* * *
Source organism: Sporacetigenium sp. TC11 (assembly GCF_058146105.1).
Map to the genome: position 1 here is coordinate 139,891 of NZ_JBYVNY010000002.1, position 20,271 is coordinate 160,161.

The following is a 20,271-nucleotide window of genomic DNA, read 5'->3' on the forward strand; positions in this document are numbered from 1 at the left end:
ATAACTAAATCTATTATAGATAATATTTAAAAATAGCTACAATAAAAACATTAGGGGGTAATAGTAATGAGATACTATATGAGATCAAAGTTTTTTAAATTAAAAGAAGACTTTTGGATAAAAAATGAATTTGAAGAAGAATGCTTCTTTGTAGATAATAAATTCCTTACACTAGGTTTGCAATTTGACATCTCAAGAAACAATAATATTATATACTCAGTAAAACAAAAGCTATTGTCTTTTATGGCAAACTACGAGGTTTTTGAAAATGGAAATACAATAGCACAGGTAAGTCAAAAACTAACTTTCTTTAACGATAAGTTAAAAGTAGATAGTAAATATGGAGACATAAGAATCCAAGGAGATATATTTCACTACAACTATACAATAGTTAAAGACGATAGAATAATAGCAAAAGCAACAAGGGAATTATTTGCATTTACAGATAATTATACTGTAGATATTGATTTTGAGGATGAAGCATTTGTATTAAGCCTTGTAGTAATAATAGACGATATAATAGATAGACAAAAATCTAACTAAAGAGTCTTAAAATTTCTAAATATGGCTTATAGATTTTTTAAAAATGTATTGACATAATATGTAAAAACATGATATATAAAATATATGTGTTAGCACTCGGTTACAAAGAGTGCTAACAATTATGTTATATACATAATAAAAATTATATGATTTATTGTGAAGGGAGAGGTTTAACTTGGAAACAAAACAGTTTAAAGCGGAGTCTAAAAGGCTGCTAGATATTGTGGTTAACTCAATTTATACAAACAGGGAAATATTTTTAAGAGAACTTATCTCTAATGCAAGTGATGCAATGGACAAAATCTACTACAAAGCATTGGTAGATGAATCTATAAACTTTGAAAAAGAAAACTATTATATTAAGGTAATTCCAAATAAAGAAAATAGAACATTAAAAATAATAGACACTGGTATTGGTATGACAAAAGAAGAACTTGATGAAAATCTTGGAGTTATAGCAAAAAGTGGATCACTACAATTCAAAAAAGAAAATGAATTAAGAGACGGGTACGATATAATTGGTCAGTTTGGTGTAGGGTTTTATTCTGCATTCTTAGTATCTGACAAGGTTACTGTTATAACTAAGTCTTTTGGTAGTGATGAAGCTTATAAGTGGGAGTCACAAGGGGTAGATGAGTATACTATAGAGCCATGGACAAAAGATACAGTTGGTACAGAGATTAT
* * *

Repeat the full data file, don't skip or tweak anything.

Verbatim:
Source organism: Sporacetigenium sp. TC11 (assembly GCF_058146105.1).
Map to the genome: position 1 here is coordinate 139,891 of NZ_JBYVNY010000002.1, position 20,271 is coordinate 160,161.

The following is a 20,271-nucleotide window of genomic DNA, read 5'->3' on the forward strand; positions in this document are numbered from 1 at the left end:
ATAACTAAATCTATTATAGATAATATTTAAAAATAGCTACAATAAAAACATTAGGGGGTAATAGTAATGAGATACTATATGAGATCAAAGTTTTTTAAATTAAAAGAAGACTTTTGGATAAAAAATGAATTTGAAGAAGAATGCTTCTTTGTAGATAATAAATTCCTTACACTAGGTTTGCAATTTGACATCTCAAGAAACAATAATATTATATACTCAGTAAAACAAAAGCTATTGTCTTTTATGGCAAACTACGAGGTTTTTGAAAATGGAAATACAATAGCACAGGTAAGTCAAAAACTAACTTTCTTTAACGATAAGTTAAAAGTAGATAGTAAATATGGAGACATAAGAATCCAAGGAGATATATTTCACTACAACTATACAATAGTTAAAGACGATAGAATAATAGCAAAAGCAACAAGGGAATTATTTGCATTTACAGATAATTATACTGTAGATATTGATTTTGAGGATGAAGCATTTGTATTAAGCCTTGTAGTAATAATAGACGATATAATAGATAGACAAAAATCTAACTAAAGAGTCTTAAAATTTCTAAATATGGCTTATAGATTTTTTAAAAATGTATTGACATAATATGTAAAAACATGATATATAAAATATATGTGTTAGCACTCGGTTACAAAGAGTGCTAACAATTATGTTATATACATAATAAAAATTATATGATTTATTGTGAAGGGAGAGGTTTAACTTGGAAACAAAACAGTTTAAAGCGGAGTCTAAAAGGCTGCTAGATATTGTGGTTAACTCAATTTATACAAACAGGGAAATATTTTTAAGAGAACTTATCTCTAATGCAAGTGATGCAATGGACAAAATCTACTACAAAGCATTGGTAGATGAATCTATAAACTTTGAAAAAGAAAACTATTATATTAAGGTAATTCCAAATAAAGAAAATAGAACATTAAAAATAATAGACACTGGTATTGGTATGACAAAAGAAGAACTTGATGAAAATCTTGGAGTTATAGCAAAAAGTGGATCACTACAATTCAAAAAAGAAAATGAATTAAGAGACGGGTACGATATAATTGGTCAGTTTGGTGTAGGGTTTTATTCTGCATTCTTAGTATCTGACAAGGTTACTGTTATAACTAAGTCTTTTGGTAGTGATGAAGCTTATAAGTGGGAGTCACAAGGGGTAGATGAGTATACTATAGAGCCATGGACAAAAGATACAGTTGGTACAGAGATTAT